Criminal Law, Pages 185–191

State v. Sexton

Supreme Court of New Jersey, 1999


Defendant was having a typical argument with decedent Matthews in a vacant lot. Matthews had given defendant a gun and told him that there were no bullets in it. Defendant then accidentally shot Matthews. Defendant had never used a gun before, and the gun was defective so that it could be loaded without being easily detectable by someone unfamiliar with them.

Procedural History:

  • A grand jury indicted defendant for purposeful or knowing murder, possession of a handgun without a permit, and possession of a handgun for an unlawful purpose. The court denied a motion to dismiss because the victim told defendant that the gun was not loaded and charged him with murder, aggravated manslaughter, and reckless manslaughter. The jury found defendant guilty only of reckless manslaughter and unlawful possession of a handgun without a permit.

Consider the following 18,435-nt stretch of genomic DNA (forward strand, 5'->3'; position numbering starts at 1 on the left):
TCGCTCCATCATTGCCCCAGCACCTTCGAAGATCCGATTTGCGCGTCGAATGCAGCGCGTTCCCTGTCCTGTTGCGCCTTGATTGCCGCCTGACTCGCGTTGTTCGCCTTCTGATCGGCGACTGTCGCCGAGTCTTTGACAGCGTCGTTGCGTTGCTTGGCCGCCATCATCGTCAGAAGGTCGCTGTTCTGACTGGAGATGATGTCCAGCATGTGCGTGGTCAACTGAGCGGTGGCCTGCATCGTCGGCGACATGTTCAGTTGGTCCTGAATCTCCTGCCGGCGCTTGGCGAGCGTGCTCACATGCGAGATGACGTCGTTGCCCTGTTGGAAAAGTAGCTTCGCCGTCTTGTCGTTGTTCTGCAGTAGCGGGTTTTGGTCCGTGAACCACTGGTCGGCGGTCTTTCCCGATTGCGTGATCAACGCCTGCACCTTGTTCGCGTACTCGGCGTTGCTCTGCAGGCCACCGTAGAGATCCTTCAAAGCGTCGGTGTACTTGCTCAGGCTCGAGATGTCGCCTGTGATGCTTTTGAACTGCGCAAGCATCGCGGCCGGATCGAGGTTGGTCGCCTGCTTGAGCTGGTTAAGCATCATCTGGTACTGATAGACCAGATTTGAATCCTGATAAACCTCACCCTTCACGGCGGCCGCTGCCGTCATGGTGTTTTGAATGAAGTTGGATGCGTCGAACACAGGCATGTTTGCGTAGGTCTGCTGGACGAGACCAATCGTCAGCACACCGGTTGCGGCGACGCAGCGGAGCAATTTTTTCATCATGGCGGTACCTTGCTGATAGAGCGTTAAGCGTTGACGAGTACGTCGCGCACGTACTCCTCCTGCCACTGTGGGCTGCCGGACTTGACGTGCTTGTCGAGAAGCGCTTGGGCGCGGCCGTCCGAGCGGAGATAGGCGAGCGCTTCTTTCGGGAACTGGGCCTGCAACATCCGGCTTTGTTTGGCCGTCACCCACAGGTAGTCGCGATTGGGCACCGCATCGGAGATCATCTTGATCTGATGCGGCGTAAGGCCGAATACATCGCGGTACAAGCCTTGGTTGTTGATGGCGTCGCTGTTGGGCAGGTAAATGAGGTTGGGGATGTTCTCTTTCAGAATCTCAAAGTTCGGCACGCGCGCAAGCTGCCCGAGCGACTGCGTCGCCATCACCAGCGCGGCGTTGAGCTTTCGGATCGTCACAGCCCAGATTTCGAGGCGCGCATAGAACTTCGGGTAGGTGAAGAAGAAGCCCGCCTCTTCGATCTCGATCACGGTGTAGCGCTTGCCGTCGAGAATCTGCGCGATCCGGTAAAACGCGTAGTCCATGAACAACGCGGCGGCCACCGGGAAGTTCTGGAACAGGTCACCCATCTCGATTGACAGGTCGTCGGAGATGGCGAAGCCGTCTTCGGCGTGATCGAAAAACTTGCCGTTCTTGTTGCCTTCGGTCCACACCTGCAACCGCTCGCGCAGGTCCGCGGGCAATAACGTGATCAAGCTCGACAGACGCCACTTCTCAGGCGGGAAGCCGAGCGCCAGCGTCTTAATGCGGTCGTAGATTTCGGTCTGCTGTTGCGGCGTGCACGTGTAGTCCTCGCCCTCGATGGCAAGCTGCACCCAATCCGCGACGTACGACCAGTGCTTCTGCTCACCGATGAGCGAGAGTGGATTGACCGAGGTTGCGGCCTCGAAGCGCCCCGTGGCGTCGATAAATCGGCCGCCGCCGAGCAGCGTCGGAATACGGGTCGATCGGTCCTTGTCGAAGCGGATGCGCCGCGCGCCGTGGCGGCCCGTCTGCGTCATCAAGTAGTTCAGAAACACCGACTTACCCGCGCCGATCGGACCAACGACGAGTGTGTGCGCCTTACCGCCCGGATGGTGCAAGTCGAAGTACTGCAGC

• The Appellate Division reversed.


Was defendant reckless in causing Matthews's death if he mistakenly thought the gun was unloaded?


While mistake of fact is not really a defense, it does relate to whether an essential element of the charged offense is proved beyond a reasonable doubt.


Defendant was reckless in causing Matthews's death if he was reckless in forming the belief that the gun was not loaded. Affirmed.